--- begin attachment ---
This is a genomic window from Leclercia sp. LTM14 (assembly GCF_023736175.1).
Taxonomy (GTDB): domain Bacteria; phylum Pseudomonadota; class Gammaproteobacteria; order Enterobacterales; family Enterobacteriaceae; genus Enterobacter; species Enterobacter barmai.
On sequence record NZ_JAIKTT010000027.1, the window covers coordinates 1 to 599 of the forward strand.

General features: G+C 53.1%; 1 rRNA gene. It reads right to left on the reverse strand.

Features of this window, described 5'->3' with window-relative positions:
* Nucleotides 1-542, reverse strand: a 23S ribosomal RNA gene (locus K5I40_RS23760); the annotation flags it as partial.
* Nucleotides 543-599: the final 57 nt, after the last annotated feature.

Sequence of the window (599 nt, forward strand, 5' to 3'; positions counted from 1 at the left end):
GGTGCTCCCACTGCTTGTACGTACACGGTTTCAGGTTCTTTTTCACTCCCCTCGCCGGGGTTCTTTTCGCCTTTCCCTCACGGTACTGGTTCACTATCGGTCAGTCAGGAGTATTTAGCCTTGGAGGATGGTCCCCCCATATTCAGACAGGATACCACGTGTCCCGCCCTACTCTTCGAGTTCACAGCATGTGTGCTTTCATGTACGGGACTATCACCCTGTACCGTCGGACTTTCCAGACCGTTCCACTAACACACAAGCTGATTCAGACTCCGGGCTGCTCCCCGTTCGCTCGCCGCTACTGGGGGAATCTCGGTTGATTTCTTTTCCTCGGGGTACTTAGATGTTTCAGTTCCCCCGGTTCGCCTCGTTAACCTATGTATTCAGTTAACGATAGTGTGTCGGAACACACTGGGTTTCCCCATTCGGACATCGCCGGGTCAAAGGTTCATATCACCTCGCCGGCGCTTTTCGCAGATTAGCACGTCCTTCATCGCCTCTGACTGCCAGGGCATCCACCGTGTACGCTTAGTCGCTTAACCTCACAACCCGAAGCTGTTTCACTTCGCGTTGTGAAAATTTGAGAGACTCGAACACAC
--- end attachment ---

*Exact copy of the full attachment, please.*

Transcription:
This is a genomic window from Leclercia sp. LTM14 (assembly GCF_023736175.1).
Taxonomy (GTDB): domain Bacteria; phylum Pseudomonadota; class Gammaproteobacteria; order Enterobacterales; family Enterobacteriaceae; genus Enterobacter; species Enterobacter barmai.
On sequence record NZ_JAIKTT010000027.1, the window covers coordinates 1 to 599 of the forward strand.

General features: G+C 53.1%; 1 rRNA gene. It reads right to left on the reverse strand.

Features of this window, described 5'->3' with window-relative positions:
* Nucleotides 1-542, reverse strand: a 23S ribosomal RNA gene (locus K5I40_RS23760); the annotation flags it as partial.
* Nucleotides 543-599: the final 57 nt, after the last annotated feature.

Sequence of the window (599 nt, forward strand, 5' to 3'; positions counted from 1 at the left end):
GGTGCTCCCACTGCTTGTACGTACACGGTTTCAGGTTCTTTTTCACTCCCCTCGCCGGGGTTCTTTTCGCCTTTCCCTCACGGTACTGGTTCACTATCGGTCAGTCAGGAGTATTTAGCCTTGGAGGATGGTCCCCCCATATTCAGACAGGATACCACGTGTCCCGCCCTACTCTTCGAGTTCACAGCATGTGTGCTTTCATGTACGGGACTATCACCCTGTACCGTCGGACTTTCCAGACCGTTCCACTAACACACAAGCTGATTCAGACTCCGGGCTGCTCCCCGTTCGCTCGCCGCTACTGGGGGAATCTCGGTTGATTTCTTTTCCTCGGGGTACTTAGATGTTTCAGTTCCCCCGGTTCGCCTCGTTAACCTATGTATTCAGTTAACGATAGTGTGTCGGAACACACTGGGTTTCCCCATTCGGACATCGCCGGGTCAAAGGTTCATATCACCTCGCCGGCGCTTTTCGCAGATTAGCACGTCCTTCATCGCCTCTGACTGCCAGGGCATCCACCGTGTACGCTTAGTCGCTTAACCTCACAACCCGAAGCTGTTTCACTTCGCGTTGTGAAAATTTGAGAGACTCGAACACAC